Aortic root pathology in Marfan syndrome increases the risk of migraine with aura

Cephalalgia, 04/16/2012

The lifetime prevalence of migraine with aura, but not migraine without aura, is increased in patients with marfan syndrome (MFS). This association is driven by a history of aortic root replacement (AR). The replacement procedure itself is unlikely to be causally associated with migraine as in nearly all subjects, migraine started before the procedure. However this study adds to the evidence that underlying vessel wall pathology may be involved in migraine with aura.


  • In a multicentre study 123 MFS patients (n=52 with AR, n=71 without AR), 82 age– and sex–matched controls and 51 patients with AR but without MFS, were interviewed using a semi–structured headache questionnaire.
  • A multinomial logistic regression model was used to investigate risk factors for migraine with and without aura, adjusting for age and gender.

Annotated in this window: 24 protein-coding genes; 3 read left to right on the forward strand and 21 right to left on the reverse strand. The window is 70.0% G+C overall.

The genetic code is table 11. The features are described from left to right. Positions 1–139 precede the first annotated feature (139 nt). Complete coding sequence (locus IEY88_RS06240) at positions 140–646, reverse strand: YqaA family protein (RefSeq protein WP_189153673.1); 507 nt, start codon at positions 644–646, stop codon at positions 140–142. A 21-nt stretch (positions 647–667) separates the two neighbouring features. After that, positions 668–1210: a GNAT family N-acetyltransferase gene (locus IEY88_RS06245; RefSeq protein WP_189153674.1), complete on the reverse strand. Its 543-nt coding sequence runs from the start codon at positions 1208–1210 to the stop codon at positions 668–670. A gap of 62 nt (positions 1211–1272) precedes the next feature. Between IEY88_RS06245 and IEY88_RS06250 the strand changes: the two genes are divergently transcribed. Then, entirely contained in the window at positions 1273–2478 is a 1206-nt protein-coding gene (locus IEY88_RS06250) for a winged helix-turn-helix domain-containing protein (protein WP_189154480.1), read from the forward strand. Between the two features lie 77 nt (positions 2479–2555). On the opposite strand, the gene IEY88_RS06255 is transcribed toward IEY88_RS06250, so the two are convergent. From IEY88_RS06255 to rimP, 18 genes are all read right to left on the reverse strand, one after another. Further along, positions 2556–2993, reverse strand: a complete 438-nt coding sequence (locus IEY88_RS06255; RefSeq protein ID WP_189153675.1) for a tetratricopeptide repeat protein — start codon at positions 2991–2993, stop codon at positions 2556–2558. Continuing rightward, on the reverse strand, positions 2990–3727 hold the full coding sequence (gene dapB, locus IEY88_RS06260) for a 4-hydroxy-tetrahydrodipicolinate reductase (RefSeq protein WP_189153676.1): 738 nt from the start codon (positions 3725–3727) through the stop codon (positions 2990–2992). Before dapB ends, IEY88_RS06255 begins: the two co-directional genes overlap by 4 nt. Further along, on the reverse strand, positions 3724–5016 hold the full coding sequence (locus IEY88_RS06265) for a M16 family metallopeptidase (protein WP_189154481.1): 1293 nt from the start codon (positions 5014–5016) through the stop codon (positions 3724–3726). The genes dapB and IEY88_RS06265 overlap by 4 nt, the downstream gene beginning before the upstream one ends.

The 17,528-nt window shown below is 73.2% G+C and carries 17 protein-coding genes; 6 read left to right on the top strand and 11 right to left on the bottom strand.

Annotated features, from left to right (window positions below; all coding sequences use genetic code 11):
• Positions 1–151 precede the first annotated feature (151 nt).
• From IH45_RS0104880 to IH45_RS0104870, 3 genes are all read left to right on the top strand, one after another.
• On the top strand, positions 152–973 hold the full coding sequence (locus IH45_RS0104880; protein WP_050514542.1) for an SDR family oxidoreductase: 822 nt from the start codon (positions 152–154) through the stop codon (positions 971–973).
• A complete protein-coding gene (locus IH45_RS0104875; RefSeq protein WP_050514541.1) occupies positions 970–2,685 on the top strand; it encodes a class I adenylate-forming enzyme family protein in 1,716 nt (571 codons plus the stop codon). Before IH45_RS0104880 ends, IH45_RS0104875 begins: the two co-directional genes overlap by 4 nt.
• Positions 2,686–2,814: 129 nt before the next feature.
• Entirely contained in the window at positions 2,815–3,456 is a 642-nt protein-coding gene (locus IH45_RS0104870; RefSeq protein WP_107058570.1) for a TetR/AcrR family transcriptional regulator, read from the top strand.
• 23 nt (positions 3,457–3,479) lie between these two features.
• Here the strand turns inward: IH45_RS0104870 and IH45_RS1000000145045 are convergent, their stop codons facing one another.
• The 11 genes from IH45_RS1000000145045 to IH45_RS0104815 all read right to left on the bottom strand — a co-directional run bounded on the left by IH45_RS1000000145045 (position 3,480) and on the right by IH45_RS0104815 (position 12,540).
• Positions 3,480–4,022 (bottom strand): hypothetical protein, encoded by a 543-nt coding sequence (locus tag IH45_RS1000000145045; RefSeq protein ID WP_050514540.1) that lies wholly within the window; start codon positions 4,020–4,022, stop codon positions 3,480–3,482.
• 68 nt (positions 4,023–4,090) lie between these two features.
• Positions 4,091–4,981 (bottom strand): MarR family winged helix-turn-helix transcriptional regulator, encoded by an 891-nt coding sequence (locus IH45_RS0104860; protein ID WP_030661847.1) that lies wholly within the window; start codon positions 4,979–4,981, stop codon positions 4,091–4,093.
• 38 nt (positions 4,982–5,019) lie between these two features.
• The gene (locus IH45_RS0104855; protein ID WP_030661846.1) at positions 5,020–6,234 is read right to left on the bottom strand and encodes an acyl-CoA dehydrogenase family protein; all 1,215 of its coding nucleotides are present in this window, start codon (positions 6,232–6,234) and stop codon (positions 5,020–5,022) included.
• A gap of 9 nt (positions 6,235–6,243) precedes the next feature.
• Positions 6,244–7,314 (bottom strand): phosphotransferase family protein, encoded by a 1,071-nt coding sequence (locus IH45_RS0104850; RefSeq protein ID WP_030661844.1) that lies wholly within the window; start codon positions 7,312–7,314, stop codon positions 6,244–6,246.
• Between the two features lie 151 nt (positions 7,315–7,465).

• Lifetime migraine prevalence was increased in female MFS patients (51%) compared to healthy female controls (29%), p=0.017.
  • In males lifetime migraine prevalence among MFS patients was only numerically increased.
  • Lifetime prevalence of migraine with aura was increased among MFS patients compared to healthy controls both in males (19% vs. 3%, p=0.048) and females (30% vs. 14%, p=0.049).
  • A history of AR, independently from MFS, gender and age, increased the lifetime prevalence of migraine with aura (OR 3.1 [1.2–8.0]).
  • In all but one patient migraine started before the AR.

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